The burial mound has been dated to at least 4,300-4,400 years ago.
Аrchaeologists have unearthed the world’s oldest war memorial in northeastern Syria. After several years of excavations on a man-made hill in Tell Banat, similar to the pyramid of Djoser, archaeologists have determined that there is an unusual burial complex. The burial ground dates back to the third millennium BC and contains the remains of adult men and adolescents, buried along with military attributes.
The Banat-Bazi settlement complex formed on the left bank of the Euphrates River in Upper Mesopotamia in the third millennium BC. Archaeologists have been studying it since the 1990s. The territory of the archaeological site with a total area of more than 32 hectares is located within Syria.
In addition to the ancient settlement, there are two man-made burial mounds within its borders. One of them – Tell Banat North – was named “White Monument” because of the white gypsum-marly surface of the slopes.
10 Things you should know about the oldest war memorial in the world
1. American and Canadian archaeologists led by Anne Porter from the University of Toronto, while investigating the archaeological complex of the Tell Banat settlements and burial grounds, discovered burials with an unusual burial rite never seen before.
2. The man-made hill turned out to be a war memorial. The researchers determined that the 22-meter-high conical embankment was built in three stages. Initially, it consisted of one small burial mound or a complex of several burial mounds.
3. The first burials were covered with a layer of marl and the burial ground was reused. For the third time, Tell Banat North underwent a global redevelopment. A large embankment above the early burials was completed around 2400 BC, and its height was increased with wide earthen steps.
4. Each step contained no less than thirty burials containing the remains of adult and adolescent males along with military equipment. In some cases, burials were accompanied by donkey skins (researchers consider them to be a hybrid with a horse and call them “kunga”).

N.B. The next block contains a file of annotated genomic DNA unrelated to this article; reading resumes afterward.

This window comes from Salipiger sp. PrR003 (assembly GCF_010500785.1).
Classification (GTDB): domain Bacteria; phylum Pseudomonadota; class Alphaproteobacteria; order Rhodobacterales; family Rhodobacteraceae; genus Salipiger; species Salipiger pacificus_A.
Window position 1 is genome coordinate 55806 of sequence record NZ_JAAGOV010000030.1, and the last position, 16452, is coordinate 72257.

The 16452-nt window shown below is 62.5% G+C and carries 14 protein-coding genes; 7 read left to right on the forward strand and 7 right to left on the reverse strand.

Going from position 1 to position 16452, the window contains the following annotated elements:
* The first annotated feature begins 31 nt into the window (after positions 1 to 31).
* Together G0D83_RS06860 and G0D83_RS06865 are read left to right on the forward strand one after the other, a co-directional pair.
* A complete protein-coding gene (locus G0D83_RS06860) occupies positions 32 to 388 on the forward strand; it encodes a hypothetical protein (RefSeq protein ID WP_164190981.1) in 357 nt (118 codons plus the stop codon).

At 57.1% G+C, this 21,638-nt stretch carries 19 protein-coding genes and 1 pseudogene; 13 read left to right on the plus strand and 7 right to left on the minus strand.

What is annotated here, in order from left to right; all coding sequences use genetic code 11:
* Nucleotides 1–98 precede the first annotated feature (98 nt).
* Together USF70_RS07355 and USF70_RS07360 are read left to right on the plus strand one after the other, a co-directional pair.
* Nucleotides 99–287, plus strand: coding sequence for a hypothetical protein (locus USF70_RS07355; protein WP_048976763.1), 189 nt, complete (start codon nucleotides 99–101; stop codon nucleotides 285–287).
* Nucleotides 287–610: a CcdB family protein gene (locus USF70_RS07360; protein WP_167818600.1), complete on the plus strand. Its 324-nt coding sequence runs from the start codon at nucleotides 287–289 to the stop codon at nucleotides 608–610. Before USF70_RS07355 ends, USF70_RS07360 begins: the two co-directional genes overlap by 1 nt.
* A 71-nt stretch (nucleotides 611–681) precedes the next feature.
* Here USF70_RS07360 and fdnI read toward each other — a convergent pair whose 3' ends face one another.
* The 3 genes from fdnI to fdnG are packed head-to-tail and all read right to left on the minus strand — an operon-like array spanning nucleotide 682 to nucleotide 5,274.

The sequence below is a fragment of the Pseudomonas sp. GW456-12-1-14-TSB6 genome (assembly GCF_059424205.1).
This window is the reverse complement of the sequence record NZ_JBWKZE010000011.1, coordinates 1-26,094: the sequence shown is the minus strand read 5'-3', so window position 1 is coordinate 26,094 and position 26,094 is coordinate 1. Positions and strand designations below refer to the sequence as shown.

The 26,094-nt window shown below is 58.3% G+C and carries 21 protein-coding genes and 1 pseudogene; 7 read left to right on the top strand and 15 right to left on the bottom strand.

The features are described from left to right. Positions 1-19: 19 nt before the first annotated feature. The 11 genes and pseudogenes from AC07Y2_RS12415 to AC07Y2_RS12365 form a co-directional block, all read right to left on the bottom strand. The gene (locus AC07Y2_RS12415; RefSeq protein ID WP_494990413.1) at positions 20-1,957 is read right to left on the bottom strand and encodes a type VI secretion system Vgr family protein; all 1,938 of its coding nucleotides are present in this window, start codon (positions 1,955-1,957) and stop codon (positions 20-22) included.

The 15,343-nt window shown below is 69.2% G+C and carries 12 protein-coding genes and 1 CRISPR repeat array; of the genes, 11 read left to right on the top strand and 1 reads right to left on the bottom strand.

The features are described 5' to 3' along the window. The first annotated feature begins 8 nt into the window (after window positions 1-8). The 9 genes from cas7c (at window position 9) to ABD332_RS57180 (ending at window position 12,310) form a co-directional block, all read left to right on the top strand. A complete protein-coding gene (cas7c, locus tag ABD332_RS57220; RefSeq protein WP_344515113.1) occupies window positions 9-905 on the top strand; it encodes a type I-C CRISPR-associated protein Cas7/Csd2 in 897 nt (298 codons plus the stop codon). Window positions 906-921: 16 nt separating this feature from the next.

5. In other cases, in the burials, accumulations of biconical clay granules were found, which most likely served as charges for the sling. Accumulations of such “bullets” were found in large numbers under the wall fortifications of the settlement, along with other signs of a siege.
6. There is a clear pattern in the burial set; the buried can be divided into two groups: charioteers and infantry. The chariot graves contain the remains of donkeys, which in Mesopotamia were traditionally harnessed to chariots. In the burials of foot soldiers, sling bullets were found.
7. In order to identify the burials on the mountain in Tell Banat, scientists turned to the victorious inscriptions on the steles, traditional for Mesopotamia in the third millennium BC.
8. The famous Stele of the Vultures of the Sumerian ruler Eannatum contains a graphic image of the fallen dead enemies piled in a high pile of dead bodies and a victorious promise to the god of war Ningirsu: “the mountain of their corpses will reach Heaven.”
Scientists have suggested that the first archaeological confirmation of the cruel promise was found in Tell Banat. But long-term studies of the mound have shown that this is not the case.
9. A number of signs indicate that the mound was not a mass grave of those killed in the battle, and the remains of the dead were taken to the hill and piled into pits much later than their deaths. Tell Banat became a secondary burial site for them. The main argument in favor of ritual reburial is the significant fragmentation and mixing of bone remains.
10. Archaeologists believe the bones may have been moved from another cemetery or from the battlefield. The burials at the White Monument do not look like a chaotic accumulation of bodies of a defeated enemy. The residents of Tell Banat built a memorial for their own people and took care of the meticulous decoration of the large-scale memorial, the construction of which required the efforts of a large number of people.
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• David, A. (2021, May 28). Mysterious mound in Syria may be oldest war memorial in the world, archaeologists say.
• The Guardian. (2021, May 27). Site in Syria could be world’s oldest war memorial, study finds.
• Jarus, O. (2021, May 31). Pyramid-shaped mound holding 30 corpses may be world’s oldest war monument.
• Porter, A., McClellan, T., Wilhelm, S., Weber, J., Baldwin, A., Colley, J., Enriquez, B., Jahrles, M., Lanois, B., Malinov, V., Ragavan, S., Robins, A., & Safi, Z. (2021, May 28). “Their corpses will reach the base of heaven”: a third-millennium BC war memorial in northern Mesopotamia?: Antiquity.